By Tom Still
MADISON, Wis. – There is nothing new about hurricanes. Benjamin Franklin charted the flow of the Gulf Stream in the 1780s, mapping the fast-moving “river” of warm water that sweeps up from Florida, travels swiftly across the Atlantic to Europe and regathers speed in warm waters off the west coast of Africa. Then and now, the Gulf Steam contributes to the formation and intensity of hurricanes.
Nor are wildfires a recent phenomenon. The biggest wildfire in California history in terms of square miles scorched took place in the late 1880s, long before it became the nation’s most populous state.
What’s new is that a combination of inattention to science, human behavior and poor public policy is making things a lot worse before and after such disasters strike.
The sprawling city of Houston is flood-prone. It is situated on a low-lying coastal plain and built on soil that doesn’t drain well. Over time, much of the region’s wetlands have been lost – about 30 percent between 1992 and 2010 alone – and replaced with impervious surfaces. It shouldn’t be surprising that huge amounts of rain such as what was dumped by Hurricane Harvey would result in massive loss of property and even lives.
The victims of Harvey in Houston and elsewhere aren’t to be blamed, of course. Blame should be reserved for public policies that have made a naturally flood-prone city more so. The nation’s fourth-largest city does not have a zoning code. It has a storm water system one expert described as “not designed for anything much stronger than a heavy afternoon thunderstorm.” Developers routinely build homes in 100-year floodplains.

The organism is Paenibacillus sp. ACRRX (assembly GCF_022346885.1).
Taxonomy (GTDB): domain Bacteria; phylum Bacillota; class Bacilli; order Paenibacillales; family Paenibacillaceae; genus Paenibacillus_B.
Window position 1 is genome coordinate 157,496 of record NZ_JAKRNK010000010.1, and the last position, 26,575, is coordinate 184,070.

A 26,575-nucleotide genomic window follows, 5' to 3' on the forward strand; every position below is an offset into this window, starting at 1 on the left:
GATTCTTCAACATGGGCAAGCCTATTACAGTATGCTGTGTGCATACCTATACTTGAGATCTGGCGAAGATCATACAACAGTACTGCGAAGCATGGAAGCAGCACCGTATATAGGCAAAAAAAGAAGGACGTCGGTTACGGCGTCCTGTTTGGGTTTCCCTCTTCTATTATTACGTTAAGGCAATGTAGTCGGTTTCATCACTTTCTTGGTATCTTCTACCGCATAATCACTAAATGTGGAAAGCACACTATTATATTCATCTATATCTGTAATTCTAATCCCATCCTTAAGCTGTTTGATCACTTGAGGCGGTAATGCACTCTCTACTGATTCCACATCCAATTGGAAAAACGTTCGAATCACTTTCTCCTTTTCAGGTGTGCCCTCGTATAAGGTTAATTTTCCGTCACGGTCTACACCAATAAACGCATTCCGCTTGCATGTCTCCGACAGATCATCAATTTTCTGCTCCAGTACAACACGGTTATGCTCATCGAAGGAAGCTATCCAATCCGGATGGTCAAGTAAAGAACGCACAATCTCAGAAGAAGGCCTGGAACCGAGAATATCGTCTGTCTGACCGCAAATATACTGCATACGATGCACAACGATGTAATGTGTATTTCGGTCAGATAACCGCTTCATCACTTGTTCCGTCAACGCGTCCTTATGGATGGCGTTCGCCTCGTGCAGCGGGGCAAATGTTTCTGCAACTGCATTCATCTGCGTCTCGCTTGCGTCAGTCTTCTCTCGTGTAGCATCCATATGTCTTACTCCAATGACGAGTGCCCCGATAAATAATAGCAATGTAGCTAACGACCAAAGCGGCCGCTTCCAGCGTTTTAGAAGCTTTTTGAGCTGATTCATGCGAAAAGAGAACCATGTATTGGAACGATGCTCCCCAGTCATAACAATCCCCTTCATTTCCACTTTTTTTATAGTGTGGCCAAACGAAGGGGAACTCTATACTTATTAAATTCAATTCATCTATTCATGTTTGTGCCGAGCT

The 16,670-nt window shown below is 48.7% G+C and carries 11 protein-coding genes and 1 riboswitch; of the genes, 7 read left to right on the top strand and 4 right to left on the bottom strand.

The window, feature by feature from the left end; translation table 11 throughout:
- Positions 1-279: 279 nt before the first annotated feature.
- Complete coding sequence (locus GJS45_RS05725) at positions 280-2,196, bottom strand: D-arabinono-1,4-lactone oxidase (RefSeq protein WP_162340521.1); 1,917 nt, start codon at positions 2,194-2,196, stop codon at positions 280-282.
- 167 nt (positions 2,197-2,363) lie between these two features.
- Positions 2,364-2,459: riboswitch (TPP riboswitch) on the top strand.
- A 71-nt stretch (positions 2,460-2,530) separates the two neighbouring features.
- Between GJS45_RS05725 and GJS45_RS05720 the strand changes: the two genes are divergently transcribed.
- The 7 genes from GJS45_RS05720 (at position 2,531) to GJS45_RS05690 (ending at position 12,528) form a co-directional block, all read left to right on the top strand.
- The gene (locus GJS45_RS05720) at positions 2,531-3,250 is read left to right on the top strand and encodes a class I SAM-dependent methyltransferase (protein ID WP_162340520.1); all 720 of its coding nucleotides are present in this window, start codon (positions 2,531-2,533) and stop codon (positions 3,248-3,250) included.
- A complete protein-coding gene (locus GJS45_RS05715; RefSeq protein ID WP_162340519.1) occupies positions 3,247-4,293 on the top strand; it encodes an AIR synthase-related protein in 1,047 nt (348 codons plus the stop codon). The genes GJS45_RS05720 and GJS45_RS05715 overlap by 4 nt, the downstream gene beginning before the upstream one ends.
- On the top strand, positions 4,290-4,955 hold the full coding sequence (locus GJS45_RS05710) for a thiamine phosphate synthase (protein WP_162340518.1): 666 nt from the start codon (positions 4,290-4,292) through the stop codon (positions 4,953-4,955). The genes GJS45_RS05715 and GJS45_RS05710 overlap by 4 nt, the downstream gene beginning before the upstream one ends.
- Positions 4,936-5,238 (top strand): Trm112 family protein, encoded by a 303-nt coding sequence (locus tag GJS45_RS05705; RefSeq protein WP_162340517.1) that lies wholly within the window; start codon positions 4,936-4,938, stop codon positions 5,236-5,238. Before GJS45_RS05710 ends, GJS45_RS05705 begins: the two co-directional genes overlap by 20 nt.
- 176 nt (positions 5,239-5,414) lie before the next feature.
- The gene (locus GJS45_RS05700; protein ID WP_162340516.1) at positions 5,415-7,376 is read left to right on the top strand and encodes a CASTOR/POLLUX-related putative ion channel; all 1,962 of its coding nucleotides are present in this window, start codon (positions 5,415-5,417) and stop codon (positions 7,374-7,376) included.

And yet, aid will pour into Houston in the forms of grants, tax breaks and federal incentives that likely won’t compel local and state officials there to change anything.
In California, out-of-control wildfires in northern California have killed more than 30 people and spanned at least 265 square miles. Such fires have natural causes, including lightning, but it’s more often humans who provide the spark. When fires break out, they tend to spread by consuming fuel along the way – underbrush not removed, dry crops and vegetation, forests not thinned by controlled cuts or burns, and buildings in fire-prone areas. In California, the federal Environmental Protection Agency itself is at least partially to blame, refusing to allow more prescribed fires near developed areas.
“The EPA is ignoring the fact that prescribed fires emit far less pollutants than wildfires,” said Brent Haglund, chief executive officer and chief science officer for the Sand County Foundation in Madison. “The pollutants released in a wildfire, especially when it reaches dwellings and other development, will curl your hair.”
As with hurricane-stricken areas in the Gulf Coast and Florida, federal aid in California may not come attached with strings designed to lessen the severity of wildfires when they inevitably occur.
What’s the lesson for Wisconsin? There are low-lying areas that are flood-prone and drought could turn its forests into tinderboxes, but a more recent example involves resource management and the fight over high-capacity wells in central Wisconsin.
A Dane County judge ruled Oct. 11 that the state Department of Natural Resources must consider the cumulative effects of high-capacity wells, most often tapped to water crops, on nearby lakes, streams, rivers and other wells. The judge cited the state’s Public Trust Doctrine and a 7-0 Wisconsin Supreme Court decision in a similar case. Her ruling essentially trumped a legal opinion by Wisconsin’s attorney general, which said the DNR lacks the authority to place conditions on developers of high-capacity wells.
There is ample precedence to be found, as well, in longstanding Texas law governing groundwater use. In 1904, the Texas Supreme Court ruled people can drill wells on their own property at “free will and pleasure” – unless it captures someone else’s water, at which point it is essentially theft. The creation of Texas groundwater conservation districts a few decades later has allowed science and public policy to meet, compelling competing local interests to talk first and sue later.
“When there is an earnest desire to get the incentives right and to align them with public policy, people will turn to scientific tools to help solve problems,” Haglund said.
Natural disasters will happen, with or without climate change. The trick is understanding how to mitigate the effects of those disasters before and after they happen.